Students teaching students

Sterling High School juniors Yasmeen Washington and Krislynn Salazar learn about the negative effects of marijuana from Lee College nursing students Leonel Aramburo Jr. and Ashlyn Scheller.
Sterling High School juniors Yasmeen Washington and Krislynn Salazar learn about the negative effects of marijuana from Lee College nursing students Leonel Aramburo Jr. and Ashlyn Scheller.

Lee College nursing students polished their one-on-one teaching skills recently as they shared their knowledge with students from the Ross S. Sterling High School Health Science Academy.

Janice Rogers, a member of the Lee College nursing faculty, said, “They asked us to provide educational sources and references to topics and issues that affect teenagers. We have anything from good eating to hand-washing to vaping to sun protection to car safety to suicide and the effects that marijuana has on the body — negative effects.”

The learning for the day went beyond just the information high school students gained about the specific topics being addressed.

Sterling High School students share the experience of child delivery in the Lee College simulation lab.
Sterling High School students share the experience of child delivery in the Lee College simulation lab.

The high school students in the Health Science Academy are those who want to pursue health-related careers — some plan to become nurses and others want to be doctors or enter one of the many other professions in the growing career field.

For them, it was a chance to see the next step in their own education, whether they attend Lee College or another college or university.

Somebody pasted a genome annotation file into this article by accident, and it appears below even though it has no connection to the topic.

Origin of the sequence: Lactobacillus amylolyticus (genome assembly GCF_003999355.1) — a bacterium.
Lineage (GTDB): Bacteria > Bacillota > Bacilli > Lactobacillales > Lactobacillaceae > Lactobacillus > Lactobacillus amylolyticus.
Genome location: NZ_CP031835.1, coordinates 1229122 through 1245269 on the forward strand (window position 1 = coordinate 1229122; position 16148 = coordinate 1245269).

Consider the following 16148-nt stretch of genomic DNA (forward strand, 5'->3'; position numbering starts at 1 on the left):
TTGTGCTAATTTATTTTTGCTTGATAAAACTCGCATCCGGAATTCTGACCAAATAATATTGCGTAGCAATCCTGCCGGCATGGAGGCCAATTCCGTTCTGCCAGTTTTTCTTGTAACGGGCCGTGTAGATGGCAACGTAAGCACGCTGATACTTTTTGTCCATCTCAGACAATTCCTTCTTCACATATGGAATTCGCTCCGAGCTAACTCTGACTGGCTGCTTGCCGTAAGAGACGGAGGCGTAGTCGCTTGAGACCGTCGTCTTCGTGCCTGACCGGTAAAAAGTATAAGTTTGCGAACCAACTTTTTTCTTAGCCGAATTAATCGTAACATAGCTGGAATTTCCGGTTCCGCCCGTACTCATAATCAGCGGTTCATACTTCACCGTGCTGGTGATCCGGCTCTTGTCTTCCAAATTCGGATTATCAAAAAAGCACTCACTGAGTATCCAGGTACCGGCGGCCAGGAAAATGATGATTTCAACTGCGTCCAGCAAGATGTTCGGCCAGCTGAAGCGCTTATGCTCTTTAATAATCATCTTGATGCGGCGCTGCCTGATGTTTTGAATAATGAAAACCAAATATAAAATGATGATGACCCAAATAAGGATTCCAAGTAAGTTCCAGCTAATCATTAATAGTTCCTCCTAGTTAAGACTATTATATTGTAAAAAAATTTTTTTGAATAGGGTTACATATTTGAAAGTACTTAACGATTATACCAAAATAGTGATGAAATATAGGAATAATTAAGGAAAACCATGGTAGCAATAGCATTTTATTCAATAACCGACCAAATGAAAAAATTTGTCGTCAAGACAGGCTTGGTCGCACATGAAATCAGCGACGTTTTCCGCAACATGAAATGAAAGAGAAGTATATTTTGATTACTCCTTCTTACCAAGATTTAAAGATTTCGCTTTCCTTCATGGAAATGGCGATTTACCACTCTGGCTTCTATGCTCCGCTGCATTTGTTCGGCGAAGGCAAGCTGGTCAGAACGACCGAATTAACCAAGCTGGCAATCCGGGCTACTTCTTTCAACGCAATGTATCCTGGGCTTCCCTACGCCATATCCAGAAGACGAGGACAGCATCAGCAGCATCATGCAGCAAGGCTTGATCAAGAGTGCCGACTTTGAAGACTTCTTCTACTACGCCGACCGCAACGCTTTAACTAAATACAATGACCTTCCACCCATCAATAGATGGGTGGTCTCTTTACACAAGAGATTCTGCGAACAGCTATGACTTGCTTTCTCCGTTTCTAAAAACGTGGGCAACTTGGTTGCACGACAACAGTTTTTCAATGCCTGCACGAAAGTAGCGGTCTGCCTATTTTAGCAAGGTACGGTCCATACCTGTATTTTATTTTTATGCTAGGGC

For the Lee College students, it was a chance to practice the kind of teaching skills that nurses experience in their work.

“In nursing we do a lot of teaching,” Rogers said. “They had to develop a pre-test and a post-test. They have to evaluate their own learning.

Sterling High School teacher Paula Schmidt (back to camera) shows some of her students the simulation lab in the Lee College nursing building, where full-size, equipped hospital rooms containing lifelike mannequins give students the opportunity to practice their skills in a realistic environment.
Sterling High School teacher Paula Schmidt (back to camera) shows some of her students the simulation lab in the Lee College nursing building, where full-size, equipped hospital rooms containing lifelike mannequins give students the opportunity to practice their skills in a realistic environment.

“It helps them to be a more well-rounded nurse since they had to learn how to teach and evaluate and present.”

In fact, the teacher who was with the Sterling High School students gained some of her teaching skills right at Lee College.

Paula Schmidt, an instructor in the Health Science Academy, came through the Lee College nursing program before going on to get her bachelor’s degree. She has also taught at the college.

“My students are just looking at the healthcare profession and what do they want to do,” she said. At the event, “They are actually getting to look at things that at school, at the college level, that they would be doing.”

In addition to the interactive education displays, the high school students also got a tour of some of the Lee College simulation rooms — full-scale hospital rooms where students can practice their skills on mannequins especially designed for teaching medical treatments.

Lee College nursing students Jennifer Hernandez and Mike Garza share sun safety information with Sterling High School juniors Jose Marquez, Canaan Hanson and Carol Davis.
Lee College nursing students Jennifer Hernandez and Mike Garza share sun safety information with Sterling High School juniors Jose Marquez, Canaan Hanson and Carol Davis.

As a particular highlight, a few of the students delivered a “baby,” in the maternity simulation room as the others watched the process. Even though both mother and child were plastic simulations, the students were then able to critique the delivery and learn more than a textbook or video could provide.

Lee College offers more than 100 associate degree and certificate programs, as well as non-credit workforce and community education courses, that prepare its diverse student body for advanced higher education; successful entry into the workforce; and a variety of in-demand careers. With the main campus and McNair Center located in Baytown, Texas, and a satellite education center in nearby South Liberty County, the college serves a geographic area of more than 220,000 residents that includes 14 independent school districts. To learn more, visit www.lee.edu.